22 SES 13 B, Access to Higher Education: Contemporary challenges across different countries
Studying overseas for higher education can now offer financial benefits to English students, when compared with enrolling at a domestic university. Indeed, undergraduate tuition fees in England are currently the highest in the European Union (European Commission, 2012), with only Australia, Canada and the US offering ‘more expensive’ degrees. Within an increasingly competitive international market, many European universities appear to offer particularly good value for money and, since the introduction of higher tuition fees in England in 2012, have often actively targeted English students. It is not, however, only financial concerns which may cause English students to look abroad. It has been suggested that for those students who fall short of the very top grades but are keen to study at a high-status university, overseas universities may seem more accessible than their Russell Group counterparts (Collinson, 2012) (the Russell Group comprises 24 ‘leading’, research-intensive UK universities). Given this context, in this paper we draw on two main sources of evidence to assess the extent to which access to international higher education, on the part of English students, can be considered ‘fair’. We first consider the characteristics and social location of young adults from England who have either studied for a degree overseas, or were seriously considering doing so. Here, our analysis is based on 85 in-depth qualitative interviews. Secondly, we draw on a detailed analysis of 40 school websites to explore the messages that students in England are given about overseas study, and the extent to which this varies by both school type and social location. We conclude by arguing that while there is some evidence that specific types of international mobility, such as the work placement scheme offered as part of the Erasmus programme, may be available to students from a wider range of backgrounds ( Deakin, 2014), access to the majority of mobility opportunities remains socially-differentiated, and a realistic possibility for only a small and privileged minority of young people.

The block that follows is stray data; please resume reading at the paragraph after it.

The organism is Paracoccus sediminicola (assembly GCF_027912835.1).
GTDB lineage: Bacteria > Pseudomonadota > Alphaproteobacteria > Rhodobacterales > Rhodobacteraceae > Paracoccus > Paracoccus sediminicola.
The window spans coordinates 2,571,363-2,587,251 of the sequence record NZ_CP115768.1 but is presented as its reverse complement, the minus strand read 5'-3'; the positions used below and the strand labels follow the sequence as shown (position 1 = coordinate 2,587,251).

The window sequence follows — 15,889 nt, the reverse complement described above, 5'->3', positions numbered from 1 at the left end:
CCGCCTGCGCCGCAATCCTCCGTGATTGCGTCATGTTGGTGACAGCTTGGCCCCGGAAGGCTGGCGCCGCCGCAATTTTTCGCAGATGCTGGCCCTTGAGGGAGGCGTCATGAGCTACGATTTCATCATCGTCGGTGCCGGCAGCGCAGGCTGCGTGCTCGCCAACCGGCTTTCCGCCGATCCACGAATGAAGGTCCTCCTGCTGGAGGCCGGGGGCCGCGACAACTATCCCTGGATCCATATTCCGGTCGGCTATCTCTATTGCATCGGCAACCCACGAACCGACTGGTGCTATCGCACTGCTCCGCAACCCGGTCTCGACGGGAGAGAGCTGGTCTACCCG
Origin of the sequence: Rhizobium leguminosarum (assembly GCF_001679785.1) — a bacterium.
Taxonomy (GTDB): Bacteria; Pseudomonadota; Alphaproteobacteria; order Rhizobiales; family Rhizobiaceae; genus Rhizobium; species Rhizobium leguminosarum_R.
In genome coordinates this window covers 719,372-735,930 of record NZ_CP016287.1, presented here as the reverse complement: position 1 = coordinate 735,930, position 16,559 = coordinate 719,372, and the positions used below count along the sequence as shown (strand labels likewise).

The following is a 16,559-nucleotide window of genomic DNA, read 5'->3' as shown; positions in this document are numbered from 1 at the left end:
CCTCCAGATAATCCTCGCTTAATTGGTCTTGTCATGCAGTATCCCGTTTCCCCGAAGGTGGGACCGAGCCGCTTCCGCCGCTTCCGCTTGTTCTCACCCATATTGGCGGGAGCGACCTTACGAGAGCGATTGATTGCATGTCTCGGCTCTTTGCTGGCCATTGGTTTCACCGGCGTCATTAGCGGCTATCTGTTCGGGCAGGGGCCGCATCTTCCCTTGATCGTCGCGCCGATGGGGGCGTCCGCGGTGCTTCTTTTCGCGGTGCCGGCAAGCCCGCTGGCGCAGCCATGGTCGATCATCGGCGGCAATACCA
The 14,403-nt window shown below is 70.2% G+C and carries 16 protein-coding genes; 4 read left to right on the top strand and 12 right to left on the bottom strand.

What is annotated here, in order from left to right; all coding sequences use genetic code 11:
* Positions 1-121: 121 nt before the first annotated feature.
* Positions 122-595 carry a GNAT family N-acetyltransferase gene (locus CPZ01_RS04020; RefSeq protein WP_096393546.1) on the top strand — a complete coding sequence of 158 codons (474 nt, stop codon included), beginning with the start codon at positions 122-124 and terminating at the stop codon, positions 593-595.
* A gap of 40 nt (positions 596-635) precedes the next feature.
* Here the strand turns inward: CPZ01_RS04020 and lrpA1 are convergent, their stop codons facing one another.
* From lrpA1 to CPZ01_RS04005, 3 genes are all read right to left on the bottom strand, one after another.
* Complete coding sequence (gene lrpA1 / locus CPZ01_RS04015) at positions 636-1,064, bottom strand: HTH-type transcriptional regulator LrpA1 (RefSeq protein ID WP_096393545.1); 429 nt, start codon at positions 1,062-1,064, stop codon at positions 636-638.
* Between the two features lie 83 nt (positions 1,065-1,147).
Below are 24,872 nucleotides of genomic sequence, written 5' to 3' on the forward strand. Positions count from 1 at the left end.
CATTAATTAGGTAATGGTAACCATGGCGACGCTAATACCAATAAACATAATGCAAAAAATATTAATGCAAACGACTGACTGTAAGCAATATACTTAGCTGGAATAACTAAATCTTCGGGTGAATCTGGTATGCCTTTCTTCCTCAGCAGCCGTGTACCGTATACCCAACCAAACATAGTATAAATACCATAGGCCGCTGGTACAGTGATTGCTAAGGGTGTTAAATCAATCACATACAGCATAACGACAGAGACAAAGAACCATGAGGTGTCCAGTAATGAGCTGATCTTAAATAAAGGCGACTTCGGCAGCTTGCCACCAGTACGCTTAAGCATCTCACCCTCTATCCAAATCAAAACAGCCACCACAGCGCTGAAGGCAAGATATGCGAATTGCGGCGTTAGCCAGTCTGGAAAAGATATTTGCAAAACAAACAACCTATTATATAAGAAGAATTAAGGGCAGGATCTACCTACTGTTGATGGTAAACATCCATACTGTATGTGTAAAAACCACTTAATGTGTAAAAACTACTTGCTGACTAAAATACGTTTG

Collinson, P. (2012) Save £25,000 at university and join the 'tuition fee refugees', The Guardian, 17 August 2012. Available online at: http://www.guardian.co.uk/money/2012/aug/17/save-25000-university-tuition-fee-refugees. Deakin, H. (2014) The drivers to Erasmus student work placement mobility: A UK student perspective, Children's Geographies, 12, 1, 25-39. European Commission (2012) National Student Fee and Support Systems, 2011/12, Education, Audiovisual and Culture Executive Agency (European Commission). Available online at: http://eacea.ec.europa.eu/education/eurydice/documents/facts_and_figures/fees_and_support.pdf
00. Central Events (Keynotes, EERA-Panel, EERJ Round Table, Invited Sessions)
Network 1. Continuing Professional Development: Learning for Individuals, Leaders, and Organisations
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